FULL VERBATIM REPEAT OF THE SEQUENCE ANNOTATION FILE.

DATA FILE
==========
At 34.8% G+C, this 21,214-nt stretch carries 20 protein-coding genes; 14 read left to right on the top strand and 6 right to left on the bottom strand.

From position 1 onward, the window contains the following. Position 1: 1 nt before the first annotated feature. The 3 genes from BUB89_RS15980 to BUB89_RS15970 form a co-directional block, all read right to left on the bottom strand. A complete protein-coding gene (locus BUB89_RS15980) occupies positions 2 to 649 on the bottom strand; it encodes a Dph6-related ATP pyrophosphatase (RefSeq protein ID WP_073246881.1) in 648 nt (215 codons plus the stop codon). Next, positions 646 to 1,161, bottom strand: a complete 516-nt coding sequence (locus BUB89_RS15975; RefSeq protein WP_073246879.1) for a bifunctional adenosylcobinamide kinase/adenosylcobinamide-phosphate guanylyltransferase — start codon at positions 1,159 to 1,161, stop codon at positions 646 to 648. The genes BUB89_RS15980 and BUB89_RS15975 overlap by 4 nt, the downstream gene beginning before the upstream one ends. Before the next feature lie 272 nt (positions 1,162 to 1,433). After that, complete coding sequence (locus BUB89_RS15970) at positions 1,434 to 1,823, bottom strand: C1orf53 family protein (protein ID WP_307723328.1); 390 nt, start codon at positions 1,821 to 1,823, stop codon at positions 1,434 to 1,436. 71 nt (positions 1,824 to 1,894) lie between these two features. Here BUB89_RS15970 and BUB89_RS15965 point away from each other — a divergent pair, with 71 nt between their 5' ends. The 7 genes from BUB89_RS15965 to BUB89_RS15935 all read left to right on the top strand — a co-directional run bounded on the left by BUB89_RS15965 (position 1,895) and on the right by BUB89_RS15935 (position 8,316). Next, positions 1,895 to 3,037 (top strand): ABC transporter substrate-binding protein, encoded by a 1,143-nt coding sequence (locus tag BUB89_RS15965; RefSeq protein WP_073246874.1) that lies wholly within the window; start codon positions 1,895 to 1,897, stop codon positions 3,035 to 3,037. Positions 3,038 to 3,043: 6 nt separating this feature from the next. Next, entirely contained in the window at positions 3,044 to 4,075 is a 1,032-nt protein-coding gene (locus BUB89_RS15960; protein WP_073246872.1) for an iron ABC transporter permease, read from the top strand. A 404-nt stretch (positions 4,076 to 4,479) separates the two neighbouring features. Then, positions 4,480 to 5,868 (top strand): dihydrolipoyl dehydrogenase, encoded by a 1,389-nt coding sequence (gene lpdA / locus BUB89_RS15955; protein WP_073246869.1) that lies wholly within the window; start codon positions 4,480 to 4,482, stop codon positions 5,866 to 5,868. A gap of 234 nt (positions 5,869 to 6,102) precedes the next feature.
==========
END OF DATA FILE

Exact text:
At 34.8% G+C, this 21,214-nt stretch carries 20 protein-coding genes; 14 read left to right on the top strand and 6 right to left on the bottom strand.

From position 1 onward, the window contains the following. Position 1: 1 nt before the first annotated feature. The 3 genes from BUB89_RS15980 to BUB89_RS15970 form a co-directional block, all read right to left on the bottom strand. A complete protein-coding gene (locus BUB89_RS15980) occupies positions 2 to 649 on the bottom strand; it encodes a Dph6-related ATP pyrophosphatase (RefSeq protein ID WP_073246881.1) in 648 nt (215 codons plus the stop codon). Next, positions 646 to 1,161, bottom strand: a complete 516-nt coding sequence (locus BUB89_RS15975; RefSeq protein WP_073246879.1) for a bifunctional adenosylcobinamide kinase/adenosylcobinamide-phosphate guanylyltransferase — start codon at positions 1,159 to 1,161, stop codon at positions 646 to 648. The genes BUB89_RS15980 and BUB89_RS15975 overlap by 4 nt, the downstream gene beginning before the upstream one ends. Before the next feature lie 272 nt (positions 1,162 to 1,433). After that, complete coding sequence (locus BUB89_RS15970) at positions 1,434 to 1,823, bottom strand: C1orf53 family protein (protein ID WP_307723328.1); 390 nt, start codon at positions 1,821 to 1,823, stop codon at positions 1,434 to 1,436. 71 nt (positions 1,824 to 1,894) lie between these two features. Here BUB89_RS15970 and BUB89_RS15965 point away from each other — a divergent pair, with 71 nt between their 5' ends. The 7 genes from BUB89_RS15965 to BUB89_RS15935 all read left to right on the top strand — a co-directional run bounded on the left by BUB89_RS15965 (position 1,895) and on the right by BUB89_RS15935 (position 8,316). Next, positions 1,895 to 3,037 (top strand): ABC transporter substrate-binding protein, encoded by a 1,143-nt coding sequence (locus tag BUB89_RS15965; RefSeq protein WP_073246874.1) that lies wholly within the window; start codon positions 1,895 to 1,897, stop codon positions 3,035 to 3,037. Positions 3,038 to 3,043: 6 nt separating this feature from the next. Next, entirely contained in the window at positions 3,044 to 4,075 is a 1,032-nt protein-coding gene (locus BUB89_RS15960; protein WP_073246872.1) for an iron ABC transporter permease, read from the top strand. A 404-nt stretch (positions 4,076 to 4,479) separates the two neighbouring features. Then, positions 4,480 to 5,868 (top strand): dihydrolipoyl dehydrogenase, encoded by a 1,389-nt coding sequence (gene lpdA / locus BUB89_RS15955; protein WP_073246869.1) that lies wholly within the window; start codon positions 4,480 to 4,482, stop codon positions 5,866 to 5,868. A gap of 234 nt (positions 5,869 to 6,102) precedes the next feature.